New York Mets were close to trading Zack Wheeler to the Yankees last season

New York Mets, Zack Wheeler
Jun 11, 2019; Bronx, NY, USA; New York Mets losing pitcher Zack Wheeler (45) pitches against the New York Yankees during the first inning at Yankees Stadium. Mandatory Credit: Andy Marlin-USA TODAY Sports

The New York Yankees were on the market for a starting pitcher last season, near the trade deadline. And, as it turns out, a rare deal with the New York Mets, the crosstown team, nearly materialized. It wasn’t meant to be, however.

Zack Wheeler, a pitcher the Mets considered trading last July to get something of value in return and not lose him for nothing in free agency – which is what happened anyway – was close to pitching with the Yankees, according to a Friday report from SNY Andy Martino.

However, the agreement fell through and Wheeler finished out the season with the Mets instead and ended up having a good season. In 31 starts and 195.1 innings, he had a 23.5 K%, a 6.0 BB% and a 3.96 ERA, with a 3.48 FIP and 4.7 WAR.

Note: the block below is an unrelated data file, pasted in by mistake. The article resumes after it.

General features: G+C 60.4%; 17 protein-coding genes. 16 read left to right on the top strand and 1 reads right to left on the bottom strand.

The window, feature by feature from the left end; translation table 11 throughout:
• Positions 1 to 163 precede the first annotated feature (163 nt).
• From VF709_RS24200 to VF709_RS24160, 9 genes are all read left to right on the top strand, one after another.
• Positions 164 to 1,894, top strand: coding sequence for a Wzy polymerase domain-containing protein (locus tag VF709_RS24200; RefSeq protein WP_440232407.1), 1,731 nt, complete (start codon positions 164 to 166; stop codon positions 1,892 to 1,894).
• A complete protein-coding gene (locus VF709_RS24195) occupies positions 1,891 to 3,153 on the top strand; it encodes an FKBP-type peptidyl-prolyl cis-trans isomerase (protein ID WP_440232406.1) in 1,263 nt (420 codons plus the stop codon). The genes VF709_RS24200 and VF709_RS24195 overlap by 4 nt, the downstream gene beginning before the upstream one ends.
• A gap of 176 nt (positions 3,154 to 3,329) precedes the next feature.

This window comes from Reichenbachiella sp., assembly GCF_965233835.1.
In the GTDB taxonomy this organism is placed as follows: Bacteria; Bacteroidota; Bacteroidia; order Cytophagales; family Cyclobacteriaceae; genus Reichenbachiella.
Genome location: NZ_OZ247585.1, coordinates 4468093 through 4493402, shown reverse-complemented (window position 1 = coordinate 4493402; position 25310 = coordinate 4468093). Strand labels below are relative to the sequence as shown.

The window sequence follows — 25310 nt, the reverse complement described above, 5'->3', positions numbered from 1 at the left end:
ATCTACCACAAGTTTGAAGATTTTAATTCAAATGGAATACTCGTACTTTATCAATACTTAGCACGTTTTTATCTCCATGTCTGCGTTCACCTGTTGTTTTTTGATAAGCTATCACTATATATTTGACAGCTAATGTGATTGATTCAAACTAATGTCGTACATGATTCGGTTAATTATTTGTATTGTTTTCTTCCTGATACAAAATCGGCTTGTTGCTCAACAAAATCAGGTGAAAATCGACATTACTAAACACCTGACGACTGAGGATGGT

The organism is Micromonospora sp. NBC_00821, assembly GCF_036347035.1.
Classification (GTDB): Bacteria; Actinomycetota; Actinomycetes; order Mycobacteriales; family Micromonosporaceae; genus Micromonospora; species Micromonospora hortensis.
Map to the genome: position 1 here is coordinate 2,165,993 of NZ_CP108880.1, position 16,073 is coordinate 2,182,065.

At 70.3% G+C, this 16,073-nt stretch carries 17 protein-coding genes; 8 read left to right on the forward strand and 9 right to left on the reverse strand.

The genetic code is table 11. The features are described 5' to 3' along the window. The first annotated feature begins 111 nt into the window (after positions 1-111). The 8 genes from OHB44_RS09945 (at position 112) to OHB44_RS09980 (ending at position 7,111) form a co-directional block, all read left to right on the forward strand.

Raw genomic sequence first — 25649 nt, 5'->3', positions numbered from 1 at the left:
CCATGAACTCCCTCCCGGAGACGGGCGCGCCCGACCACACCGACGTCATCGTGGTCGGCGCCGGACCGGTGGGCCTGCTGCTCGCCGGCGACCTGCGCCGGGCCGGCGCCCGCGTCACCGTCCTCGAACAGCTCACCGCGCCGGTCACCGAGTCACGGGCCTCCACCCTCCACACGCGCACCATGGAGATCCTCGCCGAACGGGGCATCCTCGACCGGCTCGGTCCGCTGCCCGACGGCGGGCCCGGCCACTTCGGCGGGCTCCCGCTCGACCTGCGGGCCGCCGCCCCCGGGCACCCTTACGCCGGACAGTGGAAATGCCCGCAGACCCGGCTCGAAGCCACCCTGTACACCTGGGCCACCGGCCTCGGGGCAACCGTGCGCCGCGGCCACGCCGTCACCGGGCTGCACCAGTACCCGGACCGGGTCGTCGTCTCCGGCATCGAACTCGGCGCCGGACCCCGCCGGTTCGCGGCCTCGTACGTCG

According to Martino, the reason why the deal fell through was an issue with a medical, but not Wheeler’s, but instead, one of another unspecified player. The identities of the players involved in the transaction are not known.

The Mets’ hurler was a priority for the Yankees

Additionally, the reports state that the Yankees were among the most aggressive pursuers of starting pitchers around last year’s deadline, and had the Mets righty as one of their priorities.

Wheeler had a very good five-year stint with the New York Mets, with a 44-38 record and a 3.77 ERA. He ended up leaving for the Philadelphia Phillies in the winter, when he signed a five-year, $118 million contract.

The Mets were awarded a compensatory pick in the draft at the moment of his signing with the Phils, since Wheeler turned down a $17.8 million, one-year qualifying offer.

Wheeler said back then that there was no approach made by the Mets to re-sign him. As a result, he will be pitching for a divisional rival for the next five years, although MLB is currently discussing the option of using spring training divisions. In that case, he will be in the same one as the Yankees.